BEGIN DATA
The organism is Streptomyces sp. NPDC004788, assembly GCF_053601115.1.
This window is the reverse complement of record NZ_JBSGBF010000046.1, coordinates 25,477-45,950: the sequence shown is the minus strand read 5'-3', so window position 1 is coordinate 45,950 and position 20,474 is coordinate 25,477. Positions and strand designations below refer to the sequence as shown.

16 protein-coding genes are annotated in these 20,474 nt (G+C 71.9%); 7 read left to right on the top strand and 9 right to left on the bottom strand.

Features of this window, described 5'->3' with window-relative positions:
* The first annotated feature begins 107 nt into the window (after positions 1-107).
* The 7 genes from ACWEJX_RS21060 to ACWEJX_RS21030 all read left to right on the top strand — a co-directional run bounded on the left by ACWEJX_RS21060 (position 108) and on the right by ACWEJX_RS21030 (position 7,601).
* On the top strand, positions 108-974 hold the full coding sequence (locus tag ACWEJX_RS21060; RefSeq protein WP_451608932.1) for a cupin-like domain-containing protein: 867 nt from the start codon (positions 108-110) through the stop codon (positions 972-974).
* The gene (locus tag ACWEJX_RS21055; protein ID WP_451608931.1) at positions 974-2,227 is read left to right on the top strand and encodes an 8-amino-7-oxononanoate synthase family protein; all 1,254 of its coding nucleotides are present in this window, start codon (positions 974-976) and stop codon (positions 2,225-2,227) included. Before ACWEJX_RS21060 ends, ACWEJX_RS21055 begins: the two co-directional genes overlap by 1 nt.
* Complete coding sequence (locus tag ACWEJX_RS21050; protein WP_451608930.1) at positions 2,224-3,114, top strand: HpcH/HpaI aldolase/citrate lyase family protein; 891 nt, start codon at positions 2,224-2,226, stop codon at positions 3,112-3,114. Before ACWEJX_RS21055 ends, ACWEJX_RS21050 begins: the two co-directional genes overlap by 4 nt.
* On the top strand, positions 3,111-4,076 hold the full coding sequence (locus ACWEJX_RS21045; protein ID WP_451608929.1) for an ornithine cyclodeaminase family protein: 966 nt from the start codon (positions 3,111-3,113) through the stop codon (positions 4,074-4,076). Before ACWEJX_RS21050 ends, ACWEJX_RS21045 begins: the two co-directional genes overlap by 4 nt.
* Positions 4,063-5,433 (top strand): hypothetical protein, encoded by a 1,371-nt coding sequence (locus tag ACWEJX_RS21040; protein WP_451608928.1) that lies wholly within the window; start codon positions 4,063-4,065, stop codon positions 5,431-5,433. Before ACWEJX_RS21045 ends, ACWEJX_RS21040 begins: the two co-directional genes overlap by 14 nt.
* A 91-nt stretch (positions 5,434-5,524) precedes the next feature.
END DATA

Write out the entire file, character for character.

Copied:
The organism is Streptomyces sp. NPDC004788, assembly GCF_053601115.1.
This window is the reverse complement of record NZ_JBSGBF010000046.1, coordinates 25,477-45,950: the sequence shown is the minus strand read 5'-3', so window position 1 is coordinate 45,950 and position 20,474 is coordinate 25,477. Positions and strand designations below refer to the sequence as shown.

16 protein-coding genes are annotated in these 20,474 nt (G+C 71.9%); 7 read left to right on the top strand and 9 right to left on the bottom strand.

Features of this window, described 5'->3' with window-relative positions:
* The first annotated feature begins 107 nt into the window (after positions 1-107).
* The 7 genes from ACWEJX_RS21060 to ACWEJX_RS21030 all read left to right on the top strand — a co-directional run bounded on the left by ACWEJX_RS21060 (position 108) and on the right by ACWEJX_RS21030 (position 7,601).
* On the top strand, positions 108-974 hold the full coding sequence (locus tag ACWEJX_RS21060; RefSeq protein WP_451608932.1) for a cupin-like domain-containing protein: 867 nt from the start codon (positions 108-110) through the stop codon (positions 972-974).
* The gene (locus tag ACWEJX_RS21055; protein ID WP_451608931.1) at positions 974-2,227 is read left to right on the top strand and encodes an 8-amino-7-oxononanoate synthase family protein; all 1,254 of its coding nucleotides are present in this window, start codon (positions 974-976) and stop codon (positions 2,225-2,227) included. Before ACWEJX_RS21060 ends, ACWEJX_RS21055 begins: the two co-directional genes overlap by 1 nt.
* Complete coding sequence (locus tag ACWEJX_RS21050; protein WP_451608930.1) at positions 2,224-3,114, top strand: HpcH/HpaI aldolase/citrate lyase family protein; 891 nt, start codon at positions 2,224-2,226, stop codon at positions 3,112-3,114. Before ACWEJX_RS21055 ends, ACWEJX_RS21050 begins: the two co-directional genes overlap by 4 nt.
* On the top strand, positions 3,111-4,076 hold the full coding sequence (locus ACWEJX_RS21045; protein ID WP_451608929.1) for an ornithine cyclodeaminase family protein: 966 nt from the start codon (positions 3,111-3,113) through the stop codon (positions 4,074-4,076). Before ACWEJX_RS21050 ends, ACWEJX_RS21045 begins: the two co-directional genes overlap by 4 nt.
* Positions 4,063-5,433 (top strand): hypothetical protein, encoded by a 1,371-nt coding sequence (locus tag ACWEJX_RS21040; protein WP_451608928.1) that lies wholly within the window; start codon positions 4,063-4,065, stop codon positions 5,431-5,433. Before ACWEJX_RS21045 ends, ACWEJX_RS21040 begins: the two co-directional genes overlap by 14 nt.
* A 91-nt stretch (positions 5,434-5,524) precedes the next feature.